An escape by a convicted criminal from the custody of the officer who is conducting him, by virtue of a mittimus, to the place of confinement, is punishable as an offence at common law in this commonwealth.
INDICTMENT charging the defendant with an escape from the custody of a police officer.
At the trial in the superior court, before Russell, J., it appeared that the defendant had been duly convicted before a trial justice of being a common seller of intoxicating liquors, that sentence had been passed upon him, and that he was placed in the custody of the officer, on a mittimus, to be conveyed to the house of correction, and while on the way thither escaped. No exceptions were taken during the trial, and, after a verdict of guilty had been rendered, the defendant moved in arrest of judgment on the ground that the escape committed by him was no offence in this commonwealth; and the judge, deeming the question of law important and doubtful, reported the case for the determination of this court.
P. Simmons, for the defendant.
Foster, A. G., for the Commonwealth.
DEWEY, J. An escape, such as is charged in this indictment, was clearly an offence at common law. Any person who refuses to undergo that punishment which the law imposes upon him, and frees himself therefrom by an escape from lawful custody, though he does not use force or violence, is guilty of a violation of law, and makes himself amenable to punishment for an offence against public justice. 2 Hawk. c. 17, § 5, and c. 18, § 1, Deacon's Crim. Law, 382. 1 Gabbett's Crim. Law, 297. 4 Bl. Com. 129.
The only question of doubt is, whether an escape from imprisonment under a criminal charge can be punished as an offence at common law in this commonwealth. The objection arises from our legislation on the subject. By Gen. Sts. c. 178, § 46, the escape of any one "lawfully imprisoned in any place of confinement established by law, other than the state prison," is recognized as a criminal offence, and the crime is made punishable by imprisonment in the state prison, or the jail or house of correction, or by fine not exceeding $1000. By c. 179, §§ 53, 54, punishment is also provided in cases where persons convict under sentence escape from the prisons where they are confined.
Neither of these statutes embraces the offence here charged. They apply exclusively to escapes from confinement in prisons, and " places established by law."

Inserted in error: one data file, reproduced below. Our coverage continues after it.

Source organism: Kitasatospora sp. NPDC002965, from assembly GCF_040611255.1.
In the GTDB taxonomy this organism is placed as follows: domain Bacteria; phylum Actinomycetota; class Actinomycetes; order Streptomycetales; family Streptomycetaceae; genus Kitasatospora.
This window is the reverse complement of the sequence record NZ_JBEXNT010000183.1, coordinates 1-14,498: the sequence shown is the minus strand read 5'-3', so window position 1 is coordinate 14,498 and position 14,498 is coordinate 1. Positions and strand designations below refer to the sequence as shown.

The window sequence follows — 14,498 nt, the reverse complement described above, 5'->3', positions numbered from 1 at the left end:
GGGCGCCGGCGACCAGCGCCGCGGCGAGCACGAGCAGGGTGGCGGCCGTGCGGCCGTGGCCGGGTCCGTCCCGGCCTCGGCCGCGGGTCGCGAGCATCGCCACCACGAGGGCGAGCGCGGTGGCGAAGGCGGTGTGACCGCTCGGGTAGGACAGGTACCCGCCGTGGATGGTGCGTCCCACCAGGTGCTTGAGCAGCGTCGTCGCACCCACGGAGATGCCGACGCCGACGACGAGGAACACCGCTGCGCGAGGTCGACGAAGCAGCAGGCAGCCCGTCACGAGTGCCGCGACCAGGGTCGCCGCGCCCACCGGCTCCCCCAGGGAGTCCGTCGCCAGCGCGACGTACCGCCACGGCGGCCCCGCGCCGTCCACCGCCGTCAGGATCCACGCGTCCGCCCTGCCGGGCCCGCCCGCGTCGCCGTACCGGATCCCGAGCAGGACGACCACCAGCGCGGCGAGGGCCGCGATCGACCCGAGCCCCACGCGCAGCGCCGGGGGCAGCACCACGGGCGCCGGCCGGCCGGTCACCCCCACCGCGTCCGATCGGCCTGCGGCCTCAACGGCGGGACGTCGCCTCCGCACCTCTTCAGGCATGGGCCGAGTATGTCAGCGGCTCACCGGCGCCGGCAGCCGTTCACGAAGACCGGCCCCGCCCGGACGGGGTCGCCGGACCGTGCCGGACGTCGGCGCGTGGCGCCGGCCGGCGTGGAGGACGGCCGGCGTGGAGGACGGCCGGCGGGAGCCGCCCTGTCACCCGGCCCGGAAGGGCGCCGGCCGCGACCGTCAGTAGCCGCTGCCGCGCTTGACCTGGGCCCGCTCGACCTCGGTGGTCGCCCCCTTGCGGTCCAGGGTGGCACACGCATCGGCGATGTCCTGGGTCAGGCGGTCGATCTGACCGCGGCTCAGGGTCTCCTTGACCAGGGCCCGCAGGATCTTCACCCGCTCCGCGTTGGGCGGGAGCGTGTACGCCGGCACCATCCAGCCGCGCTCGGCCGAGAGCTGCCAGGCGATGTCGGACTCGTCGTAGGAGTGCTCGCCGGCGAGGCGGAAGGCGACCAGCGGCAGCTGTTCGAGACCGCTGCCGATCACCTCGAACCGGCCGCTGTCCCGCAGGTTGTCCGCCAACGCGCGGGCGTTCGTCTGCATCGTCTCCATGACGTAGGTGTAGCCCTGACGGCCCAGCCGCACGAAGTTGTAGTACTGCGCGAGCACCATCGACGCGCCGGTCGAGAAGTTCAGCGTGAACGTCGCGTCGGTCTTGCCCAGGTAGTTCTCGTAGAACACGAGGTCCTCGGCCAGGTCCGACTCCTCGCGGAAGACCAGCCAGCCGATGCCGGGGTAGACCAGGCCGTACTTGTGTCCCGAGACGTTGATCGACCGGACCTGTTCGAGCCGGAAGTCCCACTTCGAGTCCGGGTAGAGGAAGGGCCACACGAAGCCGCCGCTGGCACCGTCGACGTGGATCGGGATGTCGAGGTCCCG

Has the common law as to an escape by one under imprisonment by an officer, under a criminal warrant, been superseded by the statutes above cited? It is obvious that the whole subject of escapes from imprisonment has not been met and provided for in the statute. It seems to us that this matter is very much like the case of forgery, where a similar question arose. A clear case of forgery at the common law was found not to be embraced within the cases enumerated in our statute. But the court held that the common law offence was not superseded by the statute, and that the enumeration of certain cases of forgery, and providing a punishment therefor, did not so operate as to exclude cases not enumerated in the statute. It was said by the court in that case, as it may properly be said here, that "the object of the statute was to prescribe a punishment different from that provided by the common law, leaving all cases not enumerated in the statute to the action of the common law." Commonwealth v. Ayer, 3 Cush. 150 . As an offence at common law, no prison breach, for whatever crime the person was imprisoned, or under whatever circumstances the offence was committed, could be punished by a sentence to hard labor in the state prison. The legislature thought proper to prescribe for a certain class of escapes and prison breaches the punishment of confinement in the state prison, in addition to the provision for confinement in the jail and house of correction. This being the purpose and effect of the statute, the offence, in cases not enumerated in the statute, is punishable as an offence at common law.
Motion in arrest of judgment overruled.